Often times as a consultant, I find that most clients are eager to put as much dimensionality as possible into their DRM application. I get it – it’s a high cost tool and they want to get a lot of bang for their buck – but this isn’t always the best road to take.
Often times, there are dimensions that will never change, or are very small and easy enough to maintain independently. For example: the Period dimension almost never changes after it is added to an application. The value of putting this dimension in DRM is very low. If you are not making changes or auditing the changes of a dimension… what is the point? Having a DRM consultant create the properties and hierarchies, and the exports, for these “easy” and “small” hierarchies is more money than it’s worth.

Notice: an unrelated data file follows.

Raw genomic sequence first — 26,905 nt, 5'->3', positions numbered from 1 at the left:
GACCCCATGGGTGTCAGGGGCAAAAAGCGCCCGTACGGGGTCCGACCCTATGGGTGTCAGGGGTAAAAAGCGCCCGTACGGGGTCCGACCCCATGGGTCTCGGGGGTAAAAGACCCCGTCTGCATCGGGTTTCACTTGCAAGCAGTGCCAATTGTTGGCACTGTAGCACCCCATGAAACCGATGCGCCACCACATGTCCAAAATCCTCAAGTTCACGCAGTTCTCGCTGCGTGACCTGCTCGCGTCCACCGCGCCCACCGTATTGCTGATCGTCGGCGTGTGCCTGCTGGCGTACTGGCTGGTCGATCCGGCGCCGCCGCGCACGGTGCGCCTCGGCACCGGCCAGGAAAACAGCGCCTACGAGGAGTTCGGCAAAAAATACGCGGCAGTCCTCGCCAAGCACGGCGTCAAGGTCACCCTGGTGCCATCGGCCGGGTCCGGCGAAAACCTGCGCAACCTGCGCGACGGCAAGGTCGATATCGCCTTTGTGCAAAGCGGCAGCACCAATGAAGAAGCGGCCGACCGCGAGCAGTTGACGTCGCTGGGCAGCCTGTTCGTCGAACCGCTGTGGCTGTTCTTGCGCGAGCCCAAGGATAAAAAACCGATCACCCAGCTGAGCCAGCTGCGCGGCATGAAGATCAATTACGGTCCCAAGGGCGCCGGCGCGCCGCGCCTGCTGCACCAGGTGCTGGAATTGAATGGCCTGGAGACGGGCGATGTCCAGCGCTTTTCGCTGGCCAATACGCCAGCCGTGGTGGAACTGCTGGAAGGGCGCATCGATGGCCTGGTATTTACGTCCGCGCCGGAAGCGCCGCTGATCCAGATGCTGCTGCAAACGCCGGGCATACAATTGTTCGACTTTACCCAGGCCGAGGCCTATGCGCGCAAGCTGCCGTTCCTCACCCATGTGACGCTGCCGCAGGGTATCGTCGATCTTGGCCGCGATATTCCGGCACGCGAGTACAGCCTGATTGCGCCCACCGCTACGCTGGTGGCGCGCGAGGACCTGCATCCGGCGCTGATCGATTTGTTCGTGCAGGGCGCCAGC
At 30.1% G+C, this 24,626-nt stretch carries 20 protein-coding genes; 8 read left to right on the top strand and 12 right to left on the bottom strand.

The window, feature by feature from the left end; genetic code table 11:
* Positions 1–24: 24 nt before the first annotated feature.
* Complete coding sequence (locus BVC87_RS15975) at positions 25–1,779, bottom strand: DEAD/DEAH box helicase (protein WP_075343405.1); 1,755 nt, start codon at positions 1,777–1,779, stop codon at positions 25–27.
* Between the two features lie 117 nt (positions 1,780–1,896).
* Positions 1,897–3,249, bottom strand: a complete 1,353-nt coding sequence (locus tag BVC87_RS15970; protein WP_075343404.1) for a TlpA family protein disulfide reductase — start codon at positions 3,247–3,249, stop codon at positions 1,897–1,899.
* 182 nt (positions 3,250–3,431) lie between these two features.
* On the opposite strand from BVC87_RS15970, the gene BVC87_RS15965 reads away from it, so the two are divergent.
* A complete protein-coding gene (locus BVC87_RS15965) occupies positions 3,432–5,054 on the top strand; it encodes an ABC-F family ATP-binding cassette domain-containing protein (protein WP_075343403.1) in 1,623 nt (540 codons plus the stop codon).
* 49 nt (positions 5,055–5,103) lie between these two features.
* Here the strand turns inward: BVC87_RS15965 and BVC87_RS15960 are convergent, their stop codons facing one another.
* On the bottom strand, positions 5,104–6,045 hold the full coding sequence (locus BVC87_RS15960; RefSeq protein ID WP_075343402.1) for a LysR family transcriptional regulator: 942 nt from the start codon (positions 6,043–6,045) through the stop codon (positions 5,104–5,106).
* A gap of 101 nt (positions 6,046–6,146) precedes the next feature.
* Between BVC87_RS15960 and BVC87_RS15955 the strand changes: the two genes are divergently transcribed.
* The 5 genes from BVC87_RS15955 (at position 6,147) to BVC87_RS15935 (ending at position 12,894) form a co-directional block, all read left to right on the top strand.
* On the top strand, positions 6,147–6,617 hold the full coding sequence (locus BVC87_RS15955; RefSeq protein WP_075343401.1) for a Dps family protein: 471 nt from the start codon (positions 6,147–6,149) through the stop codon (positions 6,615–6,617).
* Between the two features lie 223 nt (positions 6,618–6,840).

To help clients understand and determine which hierarchies should be maintained in DRM, I came up with some high level generalities. Now these are my guidelines, but I like the dimension must fit one or more of the following criteria:
- There is a high-volume of changes within a time period.
- The dimension crosses several EPM or other applications, and should be consistent between the applications.
- There is a high chance of audit on dimensionality changes.
- There is a large number of dimension members (i.e. more than 10 or 15 members to maintain)
Obviously there can be other factors as well, as every client is different, but this is where I like to get started when evaluating the design of a DRM application. Another quick scenario that I can think of would be that the business would like to build an alternative hierarchy. DRM is a great tool to assist in ensuring all the base level members are accounted for in the new rollup.
These are my guidelines… What do you think? Is there anything else you’d consider when putting DRM hierarchies in an app?